Bobbi and Nick Ercoline, the couple immortalized on the cover of the Woodstock soundtrack album, talk about the 50th anniversary of the festival
Seth Harrison/lohud, The Journal News/lohud

The photo is instantly recognizable: a young woman in big sunglasses clinging to a young man wrapped in a blanket, in a field in the middle of the masses who came to Woodstock in 1969.

The image became a cultural touchstone when it appeared on the cover of the “Woodstock” album.

The two young lovers who stood on that field wrapped in a muddy, colorful quilt are Nick and Bobbi Ercoline of Pine Bush.

“It was all wonderful because we were 20 and in love,” said Bobbi Ercoline, who was a school nurse in 1969; Nick worked for the housing authority. 

The Ercolines will be back where it all took place, in Bethel, New York, in August. The couple will participate in the Bethel Woods Center For The Arts celebration of the 50th anniversary of Woodstock, Aug. 15-18

It was the summer of ’69

Advertised as the “Woodstock Music and Art Festival” and organized by Michael Lang and Artie Kornfield — posters for the event featured a dove of peace — the 1969 festival featured such famous artists of the time as the Grateful Dead, the Who, Janis Joplin, Joan Baez, Country Joe McDonald and Arlo Guthrie.

An estimated half a million people showed up for the concert in Bethel on a muggy, rainy, muddy three day weekend in August, including 20-year-olds Bobbi Kelly and her then-boyfriend Nick Ercoline, who attended for just one day.

Their photo, snapped by Life photographer Burk Uzzle, has become instantly recognizable to many. 

Even with the swirling crowd around them, they appear alone in the field, concentrating only on each other.  

The couple said they were totally unaware the photo was taken until a friend pointed them out on the album cover in 1970.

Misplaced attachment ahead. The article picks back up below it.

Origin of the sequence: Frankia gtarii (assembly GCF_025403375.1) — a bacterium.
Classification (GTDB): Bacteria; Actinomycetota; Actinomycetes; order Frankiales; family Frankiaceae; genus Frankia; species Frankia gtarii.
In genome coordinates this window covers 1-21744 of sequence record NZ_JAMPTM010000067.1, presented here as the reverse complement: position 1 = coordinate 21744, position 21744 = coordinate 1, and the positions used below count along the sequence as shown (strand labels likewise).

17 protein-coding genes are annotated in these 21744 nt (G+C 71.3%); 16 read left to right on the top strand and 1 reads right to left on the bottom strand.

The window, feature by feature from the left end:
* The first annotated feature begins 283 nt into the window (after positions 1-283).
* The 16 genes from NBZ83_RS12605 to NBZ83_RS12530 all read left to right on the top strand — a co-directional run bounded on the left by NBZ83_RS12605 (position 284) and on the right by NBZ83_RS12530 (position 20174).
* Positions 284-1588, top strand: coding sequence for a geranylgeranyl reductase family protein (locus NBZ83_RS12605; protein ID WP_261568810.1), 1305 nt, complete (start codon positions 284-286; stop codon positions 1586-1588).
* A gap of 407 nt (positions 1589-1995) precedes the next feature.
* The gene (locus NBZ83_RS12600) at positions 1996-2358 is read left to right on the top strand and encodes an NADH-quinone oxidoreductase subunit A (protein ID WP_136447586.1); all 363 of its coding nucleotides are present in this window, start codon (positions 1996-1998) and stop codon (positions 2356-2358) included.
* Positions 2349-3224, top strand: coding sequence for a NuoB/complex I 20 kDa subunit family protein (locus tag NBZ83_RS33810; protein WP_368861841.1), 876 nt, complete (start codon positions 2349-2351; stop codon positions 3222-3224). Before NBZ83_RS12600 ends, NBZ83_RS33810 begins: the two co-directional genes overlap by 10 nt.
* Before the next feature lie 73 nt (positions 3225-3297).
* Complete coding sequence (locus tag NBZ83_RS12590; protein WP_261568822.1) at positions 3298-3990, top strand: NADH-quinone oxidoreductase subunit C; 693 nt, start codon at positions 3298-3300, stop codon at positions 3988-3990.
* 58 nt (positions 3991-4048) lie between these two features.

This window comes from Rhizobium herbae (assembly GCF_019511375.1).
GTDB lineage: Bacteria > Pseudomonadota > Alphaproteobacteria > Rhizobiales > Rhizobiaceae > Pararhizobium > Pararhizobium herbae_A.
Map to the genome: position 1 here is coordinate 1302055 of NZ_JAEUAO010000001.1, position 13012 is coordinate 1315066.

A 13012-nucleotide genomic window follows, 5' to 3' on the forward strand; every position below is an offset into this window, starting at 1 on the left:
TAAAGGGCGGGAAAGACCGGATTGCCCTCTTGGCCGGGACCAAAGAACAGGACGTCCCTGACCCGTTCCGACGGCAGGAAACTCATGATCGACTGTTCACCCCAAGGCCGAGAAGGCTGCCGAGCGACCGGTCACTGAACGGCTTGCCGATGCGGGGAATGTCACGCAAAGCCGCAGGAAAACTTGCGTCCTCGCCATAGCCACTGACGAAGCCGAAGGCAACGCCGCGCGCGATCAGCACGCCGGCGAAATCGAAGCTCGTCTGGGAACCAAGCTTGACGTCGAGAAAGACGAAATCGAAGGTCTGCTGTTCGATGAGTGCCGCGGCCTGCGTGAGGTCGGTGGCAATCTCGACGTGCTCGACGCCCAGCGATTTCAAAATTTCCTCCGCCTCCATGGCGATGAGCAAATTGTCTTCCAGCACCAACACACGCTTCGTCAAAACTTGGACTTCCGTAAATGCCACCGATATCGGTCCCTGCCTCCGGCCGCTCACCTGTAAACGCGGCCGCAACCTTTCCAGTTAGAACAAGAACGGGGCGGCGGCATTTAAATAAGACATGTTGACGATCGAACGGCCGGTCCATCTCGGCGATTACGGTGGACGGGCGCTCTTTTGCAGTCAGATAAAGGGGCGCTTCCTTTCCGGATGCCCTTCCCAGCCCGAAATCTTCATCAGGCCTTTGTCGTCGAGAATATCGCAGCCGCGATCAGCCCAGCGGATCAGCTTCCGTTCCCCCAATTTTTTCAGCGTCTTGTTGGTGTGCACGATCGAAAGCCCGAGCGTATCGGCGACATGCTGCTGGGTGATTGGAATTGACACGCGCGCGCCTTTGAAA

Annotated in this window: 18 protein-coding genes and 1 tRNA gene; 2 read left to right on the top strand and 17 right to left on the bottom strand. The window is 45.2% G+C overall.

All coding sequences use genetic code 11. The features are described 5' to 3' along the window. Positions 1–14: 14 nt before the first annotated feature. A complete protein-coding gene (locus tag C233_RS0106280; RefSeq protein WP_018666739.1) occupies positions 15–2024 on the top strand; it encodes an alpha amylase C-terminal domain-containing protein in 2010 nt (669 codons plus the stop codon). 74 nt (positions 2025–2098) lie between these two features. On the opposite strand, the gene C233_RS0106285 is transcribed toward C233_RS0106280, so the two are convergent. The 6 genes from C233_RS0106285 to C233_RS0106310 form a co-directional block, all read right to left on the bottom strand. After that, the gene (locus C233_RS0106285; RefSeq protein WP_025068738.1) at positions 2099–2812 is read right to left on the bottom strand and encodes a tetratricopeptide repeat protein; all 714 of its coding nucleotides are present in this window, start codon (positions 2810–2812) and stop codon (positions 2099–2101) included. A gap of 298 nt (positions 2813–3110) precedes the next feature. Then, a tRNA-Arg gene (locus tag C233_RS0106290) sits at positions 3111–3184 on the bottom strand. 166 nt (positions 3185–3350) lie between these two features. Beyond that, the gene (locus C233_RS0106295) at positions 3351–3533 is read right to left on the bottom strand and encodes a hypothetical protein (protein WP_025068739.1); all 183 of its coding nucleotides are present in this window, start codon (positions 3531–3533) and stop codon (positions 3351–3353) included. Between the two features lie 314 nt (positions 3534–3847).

Married two years after Woodstock, they have stayed together through thick and thin and in fact according to Nick Ercoline “are joined at the hip.”

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“We’ve been very fortunate,” he said. “We’ve had a happy life, a regular life, just like most people. But it’s been an amazing experience that we feel very fortunate to be a part of.”

When Bobbi Erconline considers the significance of that one photo — a question the couple has been asked innumerable times over the years — she’s quick to respond:

“When I think of Woodstock and I reflect back on those 50 years, I am just very grateful that it was an experience that I’ve been able to share with the man I’ve loved for 50 years,” she said. 

Much has changed since that weekend of love on Yasgur’s Farm. The property, now home to the Bethel Woods Center for the Arts, is on the National Register of Historic Places, its famous field is fenced in with weathered grey wood.

The Ercolines have changed, too.

Now short-haired, retired and grandparents, the couple was at the Winery of St. George in Mohegan Lake on May 8 to talk about the experience and greet fans, something they have done since they were discovered to be “the couple” on the “Woodstock” album.

John DeChiaro who co-owns the Winery with his brother Tom, reached out to the Ercolines several years ago to be a part of a Woodstock tribute.


“My feelings about Woodstock is that it may have been more impressive to those who were not there,” said John DeChiaro, who did not make the event, but whose sister did attend. “I know people who have expressed remorse and felt that it was a musical experience that we missed out on. It is now huge in the minds of a generation, in attendance or not.”

In August, the Ercolines will celebrate the 50th anniversary at the spot where it all happened: The couple will be part of the celebration marking the milestone, held at Bethel Woods, Aug. 15-18.

“We’re very honored to be invited,” said Bobbi Ercoline. “It’s a great honor,” added Nick. “Just come up and say hello, get a picture and have fun.”

The weekend’s events will include concerts with Arlo Guthrie, Santana, John Fogerty, the Doobie Brothers, and Ringo Star.


Bethel Woods Center for the Arts “We Are Golden”celebrates the 50th anniversary of Woodstock
John Meore,

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